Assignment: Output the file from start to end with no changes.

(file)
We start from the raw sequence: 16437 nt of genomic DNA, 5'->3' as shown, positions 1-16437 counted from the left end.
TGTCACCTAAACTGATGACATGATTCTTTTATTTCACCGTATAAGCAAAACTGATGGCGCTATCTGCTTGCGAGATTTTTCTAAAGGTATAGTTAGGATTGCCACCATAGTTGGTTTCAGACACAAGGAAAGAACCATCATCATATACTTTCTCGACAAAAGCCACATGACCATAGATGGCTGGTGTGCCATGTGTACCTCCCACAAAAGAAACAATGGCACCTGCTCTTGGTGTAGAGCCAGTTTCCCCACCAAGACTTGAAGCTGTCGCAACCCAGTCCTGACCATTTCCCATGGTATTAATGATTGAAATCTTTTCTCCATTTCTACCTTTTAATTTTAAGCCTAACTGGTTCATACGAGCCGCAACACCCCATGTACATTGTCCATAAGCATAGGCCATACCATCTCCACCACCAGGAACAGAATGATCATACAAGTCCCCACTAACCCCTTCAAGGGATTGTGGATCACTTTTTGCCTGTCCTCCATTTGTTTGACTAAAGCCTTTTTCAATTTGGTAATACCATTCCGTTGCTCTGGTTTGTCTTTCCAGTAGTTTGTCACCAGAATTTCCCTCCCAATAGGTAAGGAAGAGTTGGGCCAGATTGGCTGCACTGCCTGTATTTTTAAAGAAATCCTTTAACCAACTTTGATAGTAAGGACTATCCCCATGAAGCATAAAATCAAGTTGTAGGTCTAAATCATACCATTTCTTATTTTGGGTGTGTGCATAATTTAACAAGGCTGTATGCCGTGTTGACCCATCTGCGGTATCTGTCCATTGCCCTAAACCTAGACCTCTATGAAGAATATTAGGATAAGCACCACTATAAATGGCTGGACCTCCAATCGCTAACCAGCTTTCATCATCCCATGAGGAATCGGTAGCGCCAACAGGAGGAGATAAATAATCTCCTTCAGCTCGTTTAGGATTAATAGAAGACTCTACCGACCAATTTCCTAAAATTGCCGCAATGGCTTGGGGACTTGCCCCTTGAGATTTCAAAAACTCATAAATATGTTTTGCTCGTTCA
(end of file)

We start from the raw sequence: 16437 nt of genomic DNA, 5'->3' as shown, positions 1-16437 counted from the left end.
TGTCACCTAAACTGATGACATGATTCTTTTATTTCACCGTATAAGCAAAACTGATGGCGCTATCTGCTTGCGAGATTTTTCTAAAGGTATAGTTAGGATTGCCACCATAGTTGGTTTCAGACACAAGGAAAGAACCATCATCATATACTTTCTCGACAAAAGCCACATGACCATAGATGGCTGGTGTGCCATGTGTACCTCCCACAAAAGAAACAATGGCACCTGCTCTTGGTGTAGAGCCAGTTTCCCCACCAAGACTTGAAGCTGTCGCAACCCAGTCCTGACCATTTCCCATGGTATTAATGATTGAAATCTTTTCTCCATTTCTACCTTTTAATTTTAAGCCTAACTGGTTCATACGAGCCGCAACACCCCATGTACATTGTCCATAAGCATAGGCCATACCATCTCCACCACCAGGAACAGAATGATCATACAAGTCCCCACTAACCCCTTCAAGGGATTGTGGATCACTTTTTGCCTGTCCTCCATTTGTTTGACTAAAGCCTTTTTCAATTTGGTAATACCATTCCGTTGCTCTGGTTTGTCTTTCCAGTAGTTTGTCACCAGAATTTCCCTCCCAATAGGTAAGGAAGAGTTGGGCCAGATTGGCTGCACTGCCTGTATTTTTAAAGAAATCCTTTAACCAACTTTGATAGTAAGGACTATCCCCATGAAGCATAAAATCAAGTTGTAGGTCTAAATCATACCATTTCTTATTTTGGGTGTGTGCATAATTTAACAAGGCTGTATGCCGTGTTGACCCATCTGCGGTATCTGTCCATTGCCCTAAACCTAGACCTCTATGAAGAATATTAGGATAAGCACCACTATAAATGGCTGGACCTCCAATCGCTAACCAGCTTTCATCATCCCATGAGGAATCGGTAGCGCCAACAGGAGGAGATAAATAATCTCCTTCAGCTCGTTTAGGATTAATAGAAGACTCTACCGACCAATTTCCTAAAATTGCCGCAATGGCTTGGGGACTTGCCCCTTGAGATTTCAAAAACTCATAAATATGTTTTGCTCGTTCA